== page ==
Having a service that backs up your data is a vital tool for a solid backup strategy. Backblaze is an online storage backup system that’s secure and easy to use. It encrypts your data before leaving your computer, so you can have peace of mind knowing your sensitive files are protected.
Getting Started with Backblaze
To start, download the Backblaze trial. It gives you 15 days of the service for free. Enter your email and a password to create an account and click Download Free Trial.
The software install file is only 3.2MB, and the setup is generated for you instantly, recognizing your account.
After that, your drive will be analyzed which is a one-time process.
Everything will be backed up except for application data, operating system data, and temporary files. There is no limit regarding space or file size – I mean file size is limited to 4GB per file, but that’s a setting you can modify to unlimited.
Interface and backup
Now, the great part is that the software has started backing up everything on my computer instantly, without the need for me to do anything else. The Backblaze Control Panel is as straightforward and easy to use. If you want more control over what’s being backed up, you can pause it and go into Settings.
Here you can add or remove directories that are backed up. You can also change the size of files that are backed up. It’s set to 4GB files by default, but you can set it to skip files that are a certain size, or set it to unlimited. Personally, I have it set to skip video files that are too large. It’s most important to get your documents, photos, and other sensitive files.
There’re three ways to restore your data. You can just download your data back, in a zip file, or get a 64 GB USB drive or an up to 3TB hard drive with your data sent to you – the two latter options are at an extra cost. The 64GB flash drive is $99 and the hard drive, allowing up to 3TB of data sent back to you, is $189.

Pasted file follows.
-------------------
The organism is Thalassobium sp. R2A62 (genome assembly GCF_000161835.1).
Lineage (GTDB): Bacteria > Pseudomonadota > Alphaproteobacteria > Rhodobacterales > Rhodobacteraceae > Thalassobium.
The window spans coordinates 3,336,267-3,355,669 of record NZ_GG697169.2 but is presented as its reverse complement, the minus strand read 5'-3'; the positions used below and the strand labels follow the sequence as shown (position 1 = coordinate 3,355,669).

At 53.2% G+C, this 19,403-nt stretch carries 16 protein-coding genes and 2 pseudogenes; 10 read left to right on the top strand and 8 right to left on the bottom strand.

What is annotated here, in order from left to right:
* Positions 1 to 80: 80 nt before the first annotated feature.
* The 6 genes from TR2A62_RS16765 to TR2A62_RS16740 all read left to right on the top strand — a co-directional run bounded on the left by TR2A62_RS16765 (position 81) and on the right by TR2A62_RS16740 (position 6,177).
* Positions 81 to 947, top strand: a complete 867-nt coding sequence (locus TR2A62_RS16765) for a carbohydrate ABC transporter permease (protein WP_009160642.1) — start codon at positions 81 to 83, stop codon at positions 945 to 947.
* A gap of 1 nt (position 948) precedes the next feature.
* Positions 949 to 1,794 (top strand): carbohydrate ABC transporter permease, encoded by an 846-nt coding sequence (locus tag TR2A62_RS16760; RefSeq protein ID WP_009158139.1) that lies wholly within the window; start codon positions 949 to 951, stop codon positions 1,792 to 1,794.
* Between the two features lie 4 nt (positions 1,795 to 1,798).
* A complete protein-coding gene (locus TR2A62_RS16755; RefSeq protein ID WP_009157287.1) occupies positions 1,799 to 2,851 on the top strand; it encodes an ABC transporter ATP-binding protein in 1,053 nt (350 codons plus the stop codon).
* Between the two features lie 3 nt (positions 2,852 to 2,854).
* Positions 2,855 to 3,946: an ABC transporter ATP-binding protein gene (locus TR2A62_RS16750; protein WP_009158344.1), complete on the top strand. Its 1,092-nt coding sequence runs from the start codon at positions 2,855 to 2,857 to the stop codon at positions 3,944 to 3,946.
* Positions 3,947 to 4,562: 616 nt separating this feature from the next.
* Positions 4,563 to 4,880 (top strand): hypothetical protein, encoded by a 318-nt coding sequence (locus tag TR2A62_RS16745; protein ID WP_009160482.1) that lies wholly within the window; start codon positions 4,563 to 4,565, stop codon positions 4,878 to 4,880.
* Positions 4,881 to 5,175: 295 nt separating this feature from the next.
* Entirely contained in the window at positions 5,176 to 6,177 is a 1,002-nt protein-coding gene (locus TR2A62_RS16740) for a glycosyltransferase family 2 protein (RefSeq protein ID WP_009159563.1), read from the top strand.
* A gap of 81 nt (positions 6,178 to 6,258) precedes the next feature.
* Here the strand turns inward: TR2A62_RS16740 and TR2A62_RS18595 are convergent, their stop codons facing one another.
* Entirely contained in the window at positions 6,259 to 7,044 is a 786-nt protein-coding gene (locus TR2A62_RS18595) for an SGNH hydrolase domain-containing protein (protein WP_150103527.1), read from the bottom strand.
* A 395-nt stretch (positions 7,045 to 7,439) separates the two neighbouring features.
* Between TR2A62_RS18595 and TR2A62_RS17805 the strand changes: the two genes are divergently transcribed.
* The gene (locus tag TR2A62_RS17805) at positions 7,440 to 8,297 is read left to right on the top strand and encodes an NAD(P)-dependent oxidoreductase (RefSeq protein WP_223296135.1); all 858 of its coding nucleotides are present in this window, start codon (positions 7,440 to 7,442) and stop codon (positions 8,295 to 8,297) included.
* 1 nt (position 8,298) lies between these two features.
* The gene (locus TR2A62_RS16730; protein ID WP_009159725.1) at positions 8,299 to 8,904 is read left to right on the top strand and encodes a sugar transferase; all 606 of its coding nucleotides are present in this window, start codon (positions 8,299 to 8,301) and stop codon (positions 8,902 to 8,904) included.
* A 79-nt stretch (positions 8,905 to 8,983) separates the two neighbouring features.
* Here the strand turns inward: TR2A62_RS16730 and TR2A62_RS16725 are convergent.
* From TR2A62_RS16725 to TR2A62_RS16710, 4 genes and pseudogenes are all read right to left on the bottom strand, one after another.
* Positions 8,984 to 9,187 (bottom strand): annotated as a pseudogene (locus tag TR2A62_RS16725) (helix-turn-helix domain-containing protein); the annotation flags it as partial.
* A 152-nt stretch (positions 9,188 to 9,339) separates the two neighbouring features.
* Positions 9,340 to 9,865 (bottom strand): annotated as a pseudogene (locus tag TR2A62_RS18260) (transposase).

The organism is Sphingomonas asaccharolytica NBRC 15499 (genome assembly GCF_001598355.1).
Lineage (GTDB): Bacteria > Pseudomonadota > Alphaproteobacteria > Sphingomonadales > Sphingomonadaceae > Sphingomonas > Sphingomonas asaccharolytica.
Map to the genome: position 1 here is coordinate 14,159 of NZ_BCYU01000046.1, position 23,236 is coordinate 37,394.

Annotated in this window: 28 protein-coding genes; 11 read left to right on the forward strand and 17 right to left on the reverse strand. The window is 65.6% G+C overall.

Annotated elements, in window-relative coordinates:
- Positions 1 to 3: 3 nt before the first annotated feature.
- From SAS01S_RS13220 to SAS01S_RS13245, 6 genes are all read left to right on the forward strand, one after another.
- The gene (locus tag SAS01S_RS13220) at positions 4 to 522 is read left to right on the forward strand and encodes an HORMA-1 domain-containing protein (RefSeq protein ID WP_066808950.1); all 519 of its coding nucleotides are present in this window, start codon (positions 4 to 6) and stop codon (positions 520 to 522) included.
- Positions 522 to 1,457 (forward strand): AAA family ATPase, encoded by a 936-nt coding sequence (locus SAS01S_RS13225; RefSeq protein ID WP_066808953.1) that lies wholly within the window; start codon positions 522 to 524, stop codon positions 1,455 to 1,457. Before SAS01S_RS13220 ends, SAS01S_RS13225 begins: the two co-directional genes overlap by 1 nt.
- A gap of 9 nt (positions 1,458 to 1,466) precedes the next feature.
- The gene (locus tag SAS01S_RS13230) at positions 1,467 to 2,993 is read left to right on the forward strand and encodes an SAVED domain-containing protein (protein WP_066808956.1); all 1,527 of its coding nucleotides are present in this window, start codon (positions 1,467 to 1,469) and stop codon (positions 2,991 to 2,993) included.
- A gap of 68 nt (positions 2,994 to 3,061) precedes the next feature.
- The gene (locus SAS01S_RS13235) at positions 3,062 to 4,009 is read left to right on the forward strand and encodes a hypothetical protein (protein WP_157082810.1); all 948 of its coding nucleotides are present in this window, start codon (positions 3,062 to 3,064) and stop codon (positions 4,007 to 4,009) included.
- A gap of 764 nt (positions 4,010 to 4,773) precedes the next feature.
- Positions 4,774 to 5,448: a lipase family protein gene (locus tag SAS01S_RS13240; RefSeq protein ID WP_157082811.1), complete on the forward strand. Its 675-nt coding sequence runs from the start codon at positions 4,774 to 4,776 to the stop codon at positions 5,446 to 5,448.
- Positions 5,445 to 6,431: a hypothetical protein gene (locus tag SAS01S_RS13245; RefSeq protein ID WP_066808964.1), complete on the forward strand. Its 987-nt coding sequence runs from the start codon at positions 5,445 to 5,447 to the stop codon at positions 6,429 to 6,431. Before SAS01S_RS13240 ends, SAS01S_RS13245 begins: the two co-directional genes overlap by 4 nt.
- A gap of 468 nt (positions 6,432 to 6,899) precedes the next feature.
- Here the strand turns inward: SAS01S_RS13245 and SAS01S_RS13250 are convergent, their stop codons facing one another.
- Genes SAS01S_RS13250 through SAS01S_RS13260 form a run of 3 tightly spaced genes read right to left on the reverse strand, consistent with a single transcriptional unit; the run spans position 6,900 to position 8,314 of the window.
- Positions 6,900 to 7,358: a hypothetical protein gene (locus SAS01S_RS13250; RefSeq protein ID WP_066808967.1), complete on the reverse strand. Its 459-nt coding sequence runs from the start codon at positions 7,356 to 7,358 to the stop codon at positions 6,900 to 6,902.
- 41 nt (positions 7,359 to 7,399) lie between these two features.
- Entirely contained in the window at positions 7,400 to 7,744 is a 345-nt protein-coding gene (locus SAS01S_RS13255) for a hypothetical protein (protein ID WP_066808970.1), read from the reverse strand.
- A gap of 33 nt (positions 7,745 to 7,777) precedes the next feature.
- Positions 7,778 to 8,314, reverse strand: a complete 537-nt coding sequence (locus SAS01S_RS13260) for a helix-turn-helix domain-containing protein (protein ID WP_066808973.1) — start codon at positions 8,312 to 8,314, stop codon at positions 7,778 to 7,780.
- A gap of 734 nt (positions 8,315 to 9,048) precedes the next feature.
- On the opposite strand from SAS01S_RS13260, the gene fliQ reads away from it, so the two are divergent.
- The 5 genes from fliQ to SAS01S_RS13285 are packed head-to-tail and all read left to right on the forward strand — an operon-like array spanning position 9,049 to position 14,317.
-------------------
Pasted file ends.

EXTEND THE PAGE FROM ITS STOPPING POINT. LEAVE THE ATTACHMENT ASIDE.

These capacities were increased recently. The previous ones were 32GB for the flash drive and 1TB for a hard drive, but the prices have remained unchanged.
Once everything is set up, you can just ignore the software completely, as it will just sit in the system tray and do its job, backing everything up.
As for speeds, my initial backup took, for 171,702 files, totaling 80,309 MB on two drives, about a week. Now, you might think at first that things are going to move faster than the service says, but my impression is that it starts by syncing the files in the order of their size. So things slow down when it gets to the large files. But with any online storage solution, including our favorite — CrashPlan — takes the longest amount of time. After that changed files and new data is backed up, making it much faster.
As I said, the software won’t be bothering you at all while it’s working, and it’s got a very low memory footprint – around 7MB.
The default settings in Backblaze do an adequate job, but it provides a lot of preferences you can customize. From backing up everything on your hard drives, except for OS and application files, other backups, specific file types, only folders you choose, and more.
So, you can set which drives are being backed up, and it’s worth noting that external USB drives are also backed up. Network Attached Storage (NAS) drives won’t be backed up, though. To get around this restriction, you can try the trick Brian wrote up about bypassing Carbonite’s local drive restriction, which uses Microsoft’s free utility SyncToy.
The settings menu also allows you to tweak the backup speed, schedule back up times, get detailed reports, and increasing security by entering a private encryption key. By default, you’re worried about security; files are encrypted on your computer using AES encryption before being uploaded to the Backblaze servers.
Note: I also discovered a little trick. I didn’t need my antivirus logs to be backed up, but they’re in the Program Data directory on the system drive. If you don’t see them, just get Windows Explorer to show hidden and system files .
The web interface is also easy to use. You can manage your files, manage restores, and your account.
Pricing and closing thoughts
The service isn’t outrageously expensive either. It’s $95 if you pay for two years (which gets it to $3.96 a month), $50 a year ($4.17 a month), or $5 if you auto-bill every month.
Backblaze makes the process of backing up data online so easy and straightforward; even your grandma can use it without complications. Go through the free trial yourself and let me know what you think about it in the comments.